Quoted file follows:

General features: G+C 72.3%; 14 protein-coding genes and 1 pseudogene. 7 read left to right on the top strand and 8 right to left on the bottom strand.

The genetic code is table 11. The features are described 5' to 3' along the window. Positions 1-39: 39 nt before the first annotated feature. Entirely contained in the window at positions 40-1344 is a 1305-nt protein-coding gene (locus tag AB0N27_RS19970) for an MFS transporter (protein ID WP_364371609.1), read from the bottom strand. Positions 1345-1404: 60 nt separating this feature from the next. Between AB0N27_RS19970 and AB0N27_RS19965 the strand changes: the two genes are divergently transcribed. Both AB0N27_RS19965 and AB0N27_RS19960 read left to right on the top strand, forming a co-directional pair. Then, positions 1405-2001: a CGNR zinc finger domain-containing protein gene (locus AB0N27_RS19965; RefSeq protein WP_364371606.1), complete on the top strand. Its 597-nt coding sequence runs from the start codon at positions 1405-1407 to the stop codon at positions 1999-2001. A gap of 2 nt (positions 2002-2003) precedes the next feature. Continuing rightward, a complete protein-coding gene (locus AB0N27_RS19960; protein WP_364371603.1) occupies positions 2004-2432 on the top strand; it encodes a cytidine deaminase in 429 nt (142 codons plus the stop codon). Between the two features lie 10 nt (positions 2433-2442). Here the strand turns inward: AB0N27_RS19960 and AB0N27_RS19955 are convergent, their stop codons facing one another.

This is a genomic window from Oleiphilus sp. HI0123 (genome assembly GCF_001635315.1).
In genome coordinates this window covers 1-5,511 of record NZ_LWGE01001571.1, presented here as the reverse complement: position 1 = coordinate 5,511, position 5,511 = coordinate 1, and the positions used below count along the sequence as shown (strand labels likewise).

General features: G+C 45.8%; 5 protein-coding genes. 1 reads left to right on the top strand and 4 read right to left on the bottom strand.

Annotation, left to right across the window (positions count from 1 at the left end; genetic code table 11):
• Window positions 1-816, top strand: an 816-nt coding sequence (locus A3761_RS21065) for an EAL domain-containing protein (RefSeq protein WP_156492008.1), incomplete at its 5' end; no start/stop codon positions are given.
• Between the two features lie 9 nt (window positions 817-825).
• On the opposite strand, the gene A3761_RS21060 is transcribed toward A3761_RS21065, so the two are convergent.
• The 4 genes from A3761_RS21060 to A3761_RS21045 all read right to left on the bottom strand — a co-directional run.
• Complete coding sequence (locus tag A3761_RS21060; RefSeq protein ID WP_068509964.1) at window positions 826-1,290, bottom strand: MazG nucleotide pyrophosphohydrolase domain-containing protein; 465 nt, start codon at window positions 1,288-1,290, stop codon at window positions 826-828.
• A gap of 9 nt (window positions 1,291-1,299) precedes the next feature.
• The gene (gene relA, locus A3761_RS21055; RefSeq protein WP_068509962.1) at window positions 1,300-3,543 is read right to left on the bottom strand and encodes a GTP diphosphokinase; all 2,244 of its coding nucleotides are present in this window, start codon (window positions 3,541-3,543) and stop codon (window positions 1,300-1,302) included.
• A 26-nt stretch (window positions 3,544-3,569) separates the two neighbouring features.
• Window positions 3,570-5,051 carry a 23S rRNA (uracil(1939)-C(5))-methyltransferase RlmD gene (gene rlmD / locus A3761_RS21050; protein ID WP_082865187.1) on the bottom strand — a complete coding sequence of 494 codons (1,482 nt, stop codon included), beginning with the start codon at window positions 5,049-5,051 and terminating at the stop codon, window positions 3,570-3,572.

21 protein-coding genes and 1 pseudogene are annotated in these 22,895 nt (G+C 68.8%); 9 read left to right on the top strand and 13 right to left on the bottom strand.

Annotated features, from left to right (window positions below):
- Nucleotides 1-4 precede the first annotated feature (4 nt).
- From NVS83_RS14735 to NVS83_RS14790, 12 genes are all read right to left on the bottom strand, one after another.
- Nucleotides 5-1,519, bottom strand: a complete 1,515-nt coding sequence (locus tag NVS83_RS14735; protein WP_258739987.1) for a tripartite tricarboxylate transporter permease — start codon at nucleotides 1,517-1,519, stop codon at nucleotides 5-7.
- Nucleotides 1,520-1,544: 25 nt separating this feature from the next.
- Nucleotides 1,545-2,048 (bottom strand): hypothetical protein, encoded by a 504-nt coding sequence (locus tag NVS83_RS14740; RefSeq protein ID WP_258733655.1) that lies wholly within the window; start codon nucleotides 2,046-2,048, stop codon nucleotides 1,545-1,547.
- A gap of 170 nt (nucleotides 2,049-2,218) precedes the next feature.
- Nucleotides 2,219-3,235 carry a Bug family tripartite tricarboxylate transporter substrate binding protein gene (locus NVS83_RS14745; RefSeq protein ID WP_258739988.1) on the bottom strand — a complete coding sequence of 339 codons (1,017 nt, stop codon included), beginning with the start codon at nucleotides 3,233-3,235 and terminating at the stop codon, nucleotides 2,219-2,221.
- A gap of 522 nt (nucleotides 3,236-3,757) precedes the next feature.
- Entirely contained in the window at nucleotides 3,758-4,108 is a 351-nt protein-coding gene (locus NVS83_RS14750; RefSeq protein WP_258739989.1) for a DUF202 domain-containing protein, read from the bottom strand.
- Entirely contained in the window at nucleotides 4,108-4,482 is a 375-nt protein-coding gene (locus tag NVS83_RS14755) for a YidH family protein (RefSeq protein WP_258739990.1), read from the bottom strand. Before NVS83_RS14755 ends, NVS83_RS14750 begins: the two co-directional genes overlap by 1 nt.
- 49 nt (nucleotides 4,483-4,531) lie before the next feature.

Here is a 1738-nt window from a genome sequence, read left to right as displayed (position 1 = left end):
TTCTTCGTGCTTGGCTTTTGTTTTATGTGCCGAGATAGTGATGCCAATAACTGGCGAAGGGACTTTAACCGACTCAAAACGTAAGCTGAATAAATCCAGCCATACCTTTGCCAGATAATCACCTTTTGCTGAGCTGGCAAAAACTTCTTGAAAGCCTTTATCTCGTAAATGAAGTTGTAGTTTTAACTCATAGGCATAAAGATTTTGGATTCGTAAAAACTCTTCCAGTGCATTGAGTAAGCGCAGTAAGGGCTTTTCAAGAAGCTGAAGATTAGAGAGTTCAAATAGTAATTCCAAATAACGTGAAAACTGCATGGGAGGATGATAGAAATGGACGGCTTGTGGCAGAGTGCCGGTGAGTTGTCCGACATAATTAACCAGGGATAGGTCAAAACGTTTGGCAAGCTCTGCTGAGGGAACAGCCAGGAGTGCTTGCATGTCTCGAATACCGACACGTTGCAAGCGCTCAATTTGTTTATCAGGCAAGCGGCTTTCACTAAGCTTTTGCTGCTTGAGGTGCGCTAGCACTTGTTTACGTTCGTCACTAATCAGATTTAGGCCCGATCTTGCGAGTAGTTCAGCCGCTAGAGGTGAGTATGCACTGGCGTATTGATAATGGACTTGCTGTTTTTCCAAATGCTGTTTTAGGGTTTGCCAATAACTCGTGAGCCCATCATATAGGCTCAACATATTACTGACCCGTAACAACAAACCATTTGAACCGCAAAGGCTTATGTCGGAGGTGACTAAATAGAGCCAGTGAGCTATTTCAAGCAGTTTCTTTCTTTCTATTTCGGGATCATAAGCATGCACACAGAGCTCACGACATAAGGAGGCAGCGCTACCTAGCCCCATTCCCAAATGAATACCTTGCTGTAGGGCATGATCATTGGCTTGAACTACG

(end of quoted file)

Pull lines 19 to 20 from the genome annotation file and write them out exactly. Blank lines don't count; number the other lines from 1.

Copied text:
- From NVS83_RS14735 to NVS83_RS14790, 12 genes are all read right to left on the bottom strand, one after another.
- Nucleotides 5-1,519, bottom strand: a complete 1,515-nt coding sequence (locus tag NVS83_RS14735; protein WP_258739987.1) for a tripartite tricarboxylate transporter permease — start codon at nucleotides 1,517-1,519, stop codon at nucleotides 5-7.